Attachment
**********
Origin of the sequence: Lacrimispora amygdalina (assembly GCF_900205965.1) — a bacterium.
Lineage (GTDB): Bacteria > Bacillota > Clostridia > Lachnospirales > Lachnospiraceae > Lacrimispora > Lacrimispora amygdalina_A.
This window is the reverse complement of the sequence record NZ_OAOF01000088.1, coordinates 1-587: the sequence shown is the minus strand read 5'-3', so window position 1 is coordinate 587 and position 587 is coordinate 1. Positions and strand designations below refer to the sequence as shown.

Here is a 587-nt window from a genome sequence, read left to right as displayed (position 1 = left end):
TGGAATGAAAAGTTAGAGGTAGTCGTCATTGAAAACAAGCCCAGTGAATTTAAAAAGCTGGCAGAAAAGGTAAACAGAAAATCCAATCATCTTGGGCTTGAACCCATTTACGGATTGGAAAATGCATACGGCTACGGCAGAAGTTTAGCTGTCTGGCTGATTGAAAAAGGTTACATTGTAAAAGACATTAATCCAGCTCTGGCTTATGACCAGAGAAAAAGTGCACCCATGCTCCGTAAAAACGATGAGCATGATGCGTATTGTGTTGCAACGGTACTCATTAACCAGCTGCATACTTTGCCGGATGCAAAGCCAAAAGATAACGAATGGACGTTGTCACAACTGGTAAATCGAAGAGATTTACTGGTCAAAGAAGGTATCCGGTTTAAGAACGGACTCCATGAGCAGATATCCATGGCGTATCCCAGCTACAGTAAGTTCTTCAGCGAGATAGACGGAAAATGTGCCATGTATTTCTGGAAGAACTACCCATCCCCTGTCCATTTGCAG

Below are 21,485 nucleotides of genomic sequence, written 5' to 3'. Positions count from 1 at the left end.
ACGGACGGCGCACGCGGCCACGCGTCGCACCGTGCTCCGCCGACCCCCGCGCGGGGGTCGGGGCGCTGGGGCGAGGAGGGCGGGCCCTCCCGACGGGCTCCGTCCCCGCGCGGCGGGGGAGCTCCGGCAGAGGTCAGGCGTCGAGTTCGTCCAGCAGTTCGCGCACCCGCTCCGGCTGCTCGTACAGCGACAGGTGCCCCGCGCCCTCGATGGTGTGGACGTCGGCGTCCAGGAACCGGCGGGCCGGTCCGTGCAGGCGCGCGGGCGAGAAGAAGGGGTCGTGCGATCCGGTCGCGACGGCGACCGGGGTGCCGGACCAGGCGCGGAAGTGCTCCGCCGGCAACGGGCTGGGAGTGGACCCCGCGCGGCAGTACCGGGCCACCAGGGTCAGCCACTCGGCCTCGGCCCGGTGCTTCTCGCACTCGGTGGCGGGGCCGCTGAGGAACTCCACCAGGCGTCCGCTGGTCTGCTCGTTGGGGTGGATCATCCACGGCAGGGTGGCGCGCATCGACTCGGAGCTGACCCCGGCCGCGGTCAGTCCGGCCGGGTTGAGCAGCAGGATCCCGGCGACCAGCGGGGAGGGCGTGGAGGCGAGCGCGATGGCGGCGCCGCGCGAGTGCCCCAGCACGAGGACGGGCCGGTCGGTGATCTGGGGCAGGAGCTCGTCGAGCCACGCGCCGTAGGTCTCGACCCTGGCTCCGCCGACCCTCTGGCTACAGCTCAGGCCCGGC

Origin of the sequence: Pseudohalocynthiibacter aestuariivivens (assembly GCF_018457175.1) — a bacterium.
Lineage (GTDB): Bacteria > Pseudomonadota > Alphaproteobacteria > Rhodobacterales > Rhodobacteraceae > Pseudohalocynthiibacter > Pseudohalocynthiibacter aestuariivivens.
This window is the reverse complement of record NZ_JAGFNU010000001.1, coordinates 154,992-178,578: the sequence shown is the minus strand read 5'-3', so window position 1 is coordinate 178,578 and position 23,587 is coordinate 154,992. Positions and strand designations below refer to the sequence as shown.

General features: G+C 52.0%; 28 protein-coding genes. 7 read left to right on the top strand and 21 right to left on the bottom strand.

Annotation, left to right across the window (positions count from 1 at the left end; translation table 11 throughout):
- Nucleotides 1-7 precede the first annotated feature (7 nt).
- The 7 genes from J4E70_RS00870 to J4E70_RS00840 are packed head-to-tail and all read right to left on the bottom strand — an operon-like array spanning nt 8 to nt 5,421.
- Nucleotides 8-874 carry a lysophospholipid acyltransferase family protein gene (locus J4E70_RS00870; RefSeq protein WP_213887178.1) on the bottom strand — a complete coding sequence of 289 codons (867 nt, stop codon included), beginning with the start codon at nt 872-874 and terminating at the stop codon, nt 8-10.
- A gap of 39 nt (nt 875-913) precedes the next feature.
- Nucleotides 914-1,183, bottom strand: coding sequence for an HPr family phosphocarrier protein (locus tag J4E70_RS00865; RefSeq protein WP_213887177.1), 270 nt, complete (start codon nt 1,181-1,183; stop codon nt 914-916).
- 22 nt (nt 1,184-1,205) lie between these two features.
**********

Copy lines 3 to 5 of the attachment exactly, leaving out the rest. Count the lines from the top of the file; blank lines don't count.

This window is the reverse complement of the sequence record NZ_OAOF01000088.1, coordinates 1-587: the sequence shown is the minus strand read 5'-3', so window position 1 is coordinate 587 and position 587 is coordinate 1. Positions and strand designations below refer to the sequence as shown.

Here is a 587-nt window from a genome sequence, read left to right as displayed (position 1 = left end):
TGGAATGAAAAGTTAGAGGTAGTCGTCATTGAAAACAAGCCCAGTGAATTTAAAAAGCTGGCAGAAAAGGTAAACAGAAAATCCAATCATCTTGGGCTTGAACCCATTTACGGATTGGAAAATGCATACGGCTACGGCAGAAGTTTAGCTGTCTGGCTGATTGAAAAAGGTTACATTGTAAAAGACATTAATCCAGCTCTGGCTTATGACCAGAGAAAAAGTGCACCCATGCTCCGTAAAAACGATGAGCATGATGCGTATTGTGTTGCAACGGTACTCATTAACCAGCTGCATACTTTGCCGGATGCAAAGCCAAAAGATAACGAATGGACGTTGTCACAACTGGTAAATCGAAGAGATTTACTGGTCAAAGAAGGTATCCGGTTTAAGAACGGACTCCATGAGCAGATATCCATGGCGTATCCCAGCTACAGTAAGTTCTTCAGCGAGATAGACGGAAAATGTGCCATGTATTTCTGGAAGAACTACCCATCCCCTGTCCATTTGCAG